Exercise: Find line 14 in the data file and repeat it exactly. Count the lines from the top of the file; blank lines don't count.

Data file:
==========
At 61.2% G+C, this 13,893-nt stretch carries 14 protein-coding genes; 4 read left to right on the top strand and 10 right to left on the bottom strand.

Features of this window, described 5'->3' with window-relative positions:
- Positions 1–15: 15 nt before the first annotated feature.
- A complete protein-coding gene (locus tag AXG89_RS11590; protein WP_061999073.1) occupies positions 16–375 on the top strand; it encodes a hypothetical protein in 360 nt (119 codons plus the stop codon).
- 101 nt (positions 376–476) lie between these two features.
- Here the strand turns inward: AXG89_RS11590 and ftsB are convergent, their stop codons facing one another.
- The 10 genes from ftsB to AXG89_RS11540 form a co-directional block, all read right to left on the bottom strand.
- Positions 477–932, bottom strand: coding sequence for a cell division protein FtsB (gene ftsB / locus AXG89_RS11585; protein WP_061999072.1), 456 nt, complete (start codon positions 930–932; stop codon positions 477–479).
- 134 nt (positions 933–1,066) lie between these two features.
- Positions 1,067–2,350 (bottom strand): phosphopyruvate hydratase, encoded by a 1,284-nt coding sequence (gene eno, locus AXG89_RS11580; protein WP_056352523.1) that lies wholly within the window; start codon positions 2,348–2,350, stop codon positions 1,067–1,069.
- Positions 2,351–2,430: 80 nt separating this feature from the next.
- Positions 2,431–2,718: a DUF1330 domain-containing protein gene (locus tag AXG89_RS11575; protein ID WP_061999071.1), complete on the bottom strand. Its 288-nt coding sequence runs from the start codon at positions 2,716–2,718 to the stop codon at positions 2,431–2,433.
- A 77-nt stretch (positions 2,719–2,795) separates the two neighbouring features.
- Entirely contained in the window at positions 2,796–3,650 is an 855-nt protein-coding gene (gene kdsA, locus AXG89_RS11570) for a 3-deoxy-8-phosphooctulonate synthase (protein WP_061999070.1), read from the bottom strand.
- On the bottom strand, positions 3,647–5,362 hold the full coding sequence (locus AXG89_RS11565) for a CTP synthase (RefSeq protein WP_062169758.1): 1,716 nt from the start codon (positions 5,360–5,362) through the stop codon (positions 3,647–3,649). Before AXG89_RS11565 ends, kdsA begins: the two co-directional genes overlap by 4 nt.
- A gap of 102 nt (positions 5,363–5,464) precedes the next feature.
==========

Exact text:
- Entirely contained in the window at positions 2,796–3,650 is an 855-nt protein-coding gene (gene kdsA, locus AXG89_RS11570) for a 3-deoxy-8-phosphooctulonate synthase (protein WP_061999070.1), read from the bottom strand.